As a conservation intern, it is always exciting to walk into the lab and to see my colleagues at their benches working on objects. Objects are fascinating to me because they tell us about the development of technological skills which in turn has shaped our material culture.

A recently excavated pavement from the Republic of Bénin dated between the 9th and 13th century arrived in the lab along with six vessels requiring some reconstruction and support for display purposes. The client requested the pavement fragments to be laid into a matrix that would imitate the context in which it was discovered.


Figure 1: completed pavement destined for the Crossroads of Empires exhibition at SCVA

Working from both the photograph and the plan, the tiles were assembled, consolidated, backed with a rigid support and set in a pigmented background (working alongside the Design & Technical team).

A large ceramic vessel from the same archaeological site has also been reconstructed and gap filled. The vessel is incomplete but enough of it has survived for a successful reconstruction. Both the lifted pavement and the ceramic vessel will be going on display at the Crossroads of Empires: Archaeology in West Africa exhibition at The Sainsbury for Visual Arts this coming month, 20 October—1 February 2015.


Figure 2: vessel being reconstructed

A fancy floral 1900’s hat made an appearance for treatment and mounting. Several other textiles have been prepared, condition reported and packed for a loan to the Design Museum in London for their forth coming Women Fashion Power exhibition. Two WW1 costumes have been prepared for King’s Lynn and Thetford’s temporary WW1 exhibitions. A 19th century Norwich silk wedding dress is currently being conserved and mounted before being displayed at the Bridewell.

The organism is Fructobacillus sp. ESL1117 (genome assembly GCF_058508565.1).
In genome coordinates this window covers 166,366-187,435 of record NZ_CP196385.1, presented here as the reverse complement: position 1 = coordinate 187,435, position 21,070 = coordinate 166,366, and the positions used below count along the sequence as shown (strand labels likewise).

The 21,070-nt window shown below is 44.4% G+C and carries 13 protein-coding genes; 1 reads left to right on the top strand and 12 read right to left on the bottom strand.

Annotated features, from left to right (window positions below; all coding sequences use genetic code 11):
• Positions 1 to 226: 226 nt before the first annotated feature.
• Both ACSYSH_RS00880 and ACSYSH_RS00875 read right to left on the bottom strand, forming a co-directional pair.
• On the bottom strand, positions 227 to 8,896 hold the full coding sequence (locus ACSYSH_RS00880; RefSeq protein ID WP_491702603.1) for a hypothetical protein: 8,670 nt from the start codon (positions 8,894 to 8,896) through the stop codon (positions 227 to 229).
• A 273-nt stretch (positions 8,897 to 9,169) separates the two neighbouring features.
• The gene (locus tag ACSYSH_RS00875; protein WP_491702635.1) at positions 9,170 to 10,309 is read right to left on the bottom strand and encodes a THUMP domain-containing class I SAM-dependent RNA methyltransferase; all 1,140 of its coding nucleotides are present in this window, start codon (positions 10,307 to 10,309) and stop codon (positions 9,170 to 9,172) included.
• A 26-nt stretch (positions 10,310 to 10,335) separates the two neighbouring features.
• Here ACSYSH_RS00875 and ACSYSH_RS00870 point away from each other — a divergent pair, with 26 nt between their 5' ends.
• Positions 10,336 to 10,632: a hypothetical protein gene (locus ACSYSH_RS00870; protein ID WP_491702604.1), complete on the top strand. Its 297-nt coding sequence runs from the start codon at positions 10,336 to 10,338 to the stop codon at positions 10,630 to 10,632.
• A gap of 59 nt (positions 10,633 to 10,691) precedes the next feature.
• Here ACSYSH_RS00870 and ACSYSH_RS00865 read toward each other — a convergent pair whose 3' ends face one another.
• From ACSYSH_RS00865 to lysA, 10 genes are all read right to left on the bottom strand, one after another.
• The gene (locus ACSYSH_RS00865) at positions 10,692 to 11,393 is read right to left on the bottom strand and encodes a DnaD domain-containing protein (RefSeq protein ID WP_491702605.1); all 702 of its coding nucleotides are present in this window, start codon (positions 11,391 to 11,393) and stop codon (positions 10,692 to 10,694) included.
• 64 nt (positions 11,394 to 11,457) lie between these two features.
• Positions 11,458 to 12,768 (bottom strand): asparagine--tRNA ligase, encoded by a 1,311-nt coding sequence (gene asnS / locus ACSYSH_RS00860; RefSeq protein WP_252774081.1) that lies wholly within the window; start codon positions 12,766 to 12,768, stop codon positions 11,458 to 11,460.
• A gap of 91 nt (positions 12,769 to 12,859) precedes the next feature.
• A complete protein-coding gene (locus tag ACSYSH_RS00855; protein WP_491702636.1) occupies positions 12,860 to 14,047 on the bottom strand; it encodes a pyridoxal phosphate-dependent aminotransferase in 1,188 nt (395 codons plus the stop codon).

Moving on from our income generating work we are currently home to a very dirty hardened snap dragon skin, rescued from the interior of another snap in the collection. It desperately requires cleaning, humidifying and reshaping to make the object more accessible. We also have been working on a large funeral parasol that was discovered during the Shine a Light project. This will be conserved and made more accessible in the Costume and Textile store.


Figure 3: pre-treatment assessment of the funeral parasol

The Norwich Civic silver has been decanted. Some pieces require cleaning whilst the case is to receive a deep clean. A moose head from the Natural History department has been cleaned, and has safely made its way to Manchester University Museum for an exhibition. Some seagull feet have been repaired and a bearded tit had its tail reattached to its body! Last but not least, two of our conservators lifted an iron shield boss from an Anglo-Saxon grave, with remnants of organic material present.


Figure 4: excavating the shield boss

This variety of activity is one reason why I love the conservation profession. Seeing archaeological and historical material in the same lab is exciting, and the challenges of devising a bespoke conservation treatment for each object is always stimulating.

Martha Infray, ICON Conservation Intern

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